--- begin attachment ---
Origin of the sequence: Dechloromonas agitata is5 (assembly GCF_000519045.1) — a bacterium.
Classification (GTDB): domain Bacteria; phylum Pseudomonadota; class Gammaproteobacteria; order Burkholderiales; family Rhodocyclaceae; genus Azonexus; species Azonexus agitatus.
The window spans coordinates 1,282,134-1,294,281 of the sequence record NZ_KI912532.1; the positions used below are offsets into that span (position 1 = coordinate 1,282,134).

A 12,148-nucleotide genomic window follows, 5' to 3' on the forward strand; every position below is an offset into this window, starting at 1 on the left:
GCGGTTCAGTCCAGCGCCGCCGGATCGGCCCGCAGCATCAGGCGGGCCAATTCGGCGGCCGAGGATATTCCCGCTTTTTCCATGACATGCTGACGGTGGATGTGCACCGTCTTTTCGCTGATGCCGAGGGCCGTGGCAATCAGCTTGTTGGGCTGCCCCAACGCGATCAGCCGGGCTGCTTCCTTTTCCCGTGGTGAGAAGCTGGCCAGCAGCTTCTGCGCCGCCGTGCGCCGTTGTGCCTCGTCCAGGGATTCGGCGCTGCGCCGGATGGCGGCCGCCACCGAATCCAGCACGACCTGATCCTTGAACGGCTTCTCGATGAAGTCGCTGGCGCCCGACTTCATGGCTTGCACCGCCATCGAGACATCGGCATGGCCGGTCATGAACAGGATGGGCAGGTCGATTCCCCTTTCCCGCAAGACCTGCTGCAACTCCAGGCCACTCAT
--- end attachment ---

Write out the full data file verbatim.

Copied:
Origin of the sequence: Dechloromonas agitata is5 (assembly GCF_000519045.1) — a bacterium.
Classification (GTDB): domain Bacteria; phylum Pseudomonadota; class Gammaproteobacteria; order Burkholderiales; family Rhodocyclaceae; genus Azonexus; species Azonexus agitatus.
The window spans coordinates 1,282,134-1,294,281 of the sequence record NZ_KI912532.1; the positions used below are offsets into that span (position 1 = coordinate 1,282,134).

A 12,148-nucleotide genomic window follows, 5' to 3' on the forward strand; every position below is an offset into this window, starting at 1 on the left:
GCGGTTCAGTCCAGCGCCGCCGGATCGGCCCGCAGCATCAGGCGGGCCAATTCGGCGGCCGAGGATATTCCCGCTTTTTCCATGACATGCTGACGGTGGATGTGCACCGTCTTTTCGCTGATGCCGAGGGCCGTGGCAATCAGCTTGTTGGGCTGCCCCAACGCGATCAGCCGGGCTGCTTCCTTTTCCCGTGGTGAGAAGCTGGCCAGCAGCTTCTGCGCCGCCGTGCGCCGTTGTGCCTCGTCCAGGGATTCGGCGCTGCGCCGGATGGCGGCCGCCACCGAATCCAGCACGACCTGATCCTTGAACGGCTTCTCGATGAAGTCGCTGGCGCCCGACTTCATGGCTTGCACCGCCATCGAGACATCGGCATGGCCGGTCATGAACAGGATGGGCAGGTCGATTCCCCTTTCCCGCAAGACCTGCTGCAACTCCAGGCCACTCAT